A later phone conversation with the owner of Biscay was rather chilling. It became quickly apparent that the owner was not interested in taking Biscay back. The owner was not willing to pay any expenses towards treatment and upkeep, but suggested to wring the neck of the ‘worthless’ bird. When I voiced my concerns, the owner suggested to let the bird go, despite Biscay’s ailments, implying that she might perhaps find a feral flock she could join. It became very obvious what would happen, when Biscay would manage to return home, when I would release her. She would be killed straight away, as she went off course and didn’t make it back home in good time. Biscay has failed, although she is a sentient being and not an object, she is not worth keeping or breedIng. And this is legal as well!
Pigeon racing is a blood sport in which specially bred and trained pigeons are released from specific locations. They then race back to their home lofts. There are various methods of ‘perfecting’ a pigeon’s natural homing capability, and there are various schools of thought on the process. Some pigeon fancier feel that keeping a pigeon separated from its young until it proves his or her homing ability, and using its natural maternal instinct as a reward, is highly effective. Others also cruelly manipulate the birds with a practice known as “widowing”, where they separate lifelong mated pairs so they will fly back to the loft even faster.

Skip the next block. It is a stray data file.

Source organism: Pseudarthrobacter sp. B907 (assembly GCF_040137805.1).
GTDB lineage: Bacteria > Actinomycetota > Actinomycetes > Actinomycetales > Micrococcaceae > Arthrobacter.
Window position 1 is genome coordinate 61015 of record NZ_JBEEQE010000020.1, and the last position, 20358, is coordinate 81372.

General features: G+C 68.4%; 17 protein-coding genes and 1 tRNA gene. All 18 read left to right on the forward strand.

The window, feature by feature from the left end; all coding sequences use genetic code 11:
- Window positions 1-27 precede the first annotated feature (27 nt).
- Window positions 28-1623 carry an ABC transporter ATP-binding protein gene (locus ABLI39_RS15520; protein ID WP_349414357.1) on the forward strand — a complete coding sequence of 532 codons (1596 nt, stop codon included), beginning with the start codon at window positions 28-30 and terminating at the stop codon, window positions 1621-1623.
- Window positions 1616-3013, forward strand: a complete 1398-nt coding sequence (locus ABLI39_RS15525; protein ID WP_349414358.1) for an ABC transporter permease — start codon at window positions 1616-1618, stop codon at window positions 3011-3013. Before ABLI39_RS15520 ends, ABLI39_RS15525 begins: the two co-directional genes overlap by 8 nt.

There are about 42000 pigeon fanciers in the UK, with up to 2.5 million birds bred each year. The racing season in the UK starts around the beginning of April with the old birds competing first in short distance races. As the season progresses and the weather improves the racing distance increases. South road organisations racing across the channel usually have a continental race one weekend followed by an inland one the next. Alternating between channel and inland racing in this way allows the pigeons to have a rest between the hardest races. Once old bird racing is finished there is a week’s break and then young bird racing starts around the middle of July. A typical season consists of around twenty races, twelve for old birds and eight for that year’s youngsters. The majority of young bird races are inland, although some organisations may include a channel race in their programme for young birds.
The longest race for the UK is from Barcelona in Spain and is considered to be a real marathon for British birds. The challenge of navigating the Pyrenees, traversing France and then flying across the Channel back into the UK is the ultimate test, involving many hours on the wing. In such long distance pigeon racing the birds will encounter many different weather patterns, wind speeds and directions. Particularly noticeable is the increased wind speed over the English Channel as the wind picks up strength over the water. Birds will fly close to the water’s surface to avoid winds at higher altitudes and are in danger of being swept into the sea by waves and drown. If they make it to land they are vulnerable to predators and cannot feed themselves because they have been bred in captivity and fed commercial foods. It is frightening and ‘unnatural’ for any pigeon to fly over water when the bird can’t see land on the other side. Pigeon racing is inherently cruel and cross-channel racing is the worst. It is being thought that about 75% of birds never make it home, with some races recording 90% loss rates. Birds, which prove uncompetitive have their necks broken, are drowned or gassed in car exhausts.
With limited resources available on board of a ferry, I managed to remove most of the oil. Biscay slept almost non-stop for more than 12 hours, only with a few short interruptions to take some sips of my home made rehydration fluid. She sat next to me, next to my bunk bed. If and then she would open her eyes and check on me, just to make sure that I was still there. When I moved away, she woke up. Her eyes looked sad and disappointed, as if she knew and realised that she will never see her children or partner again…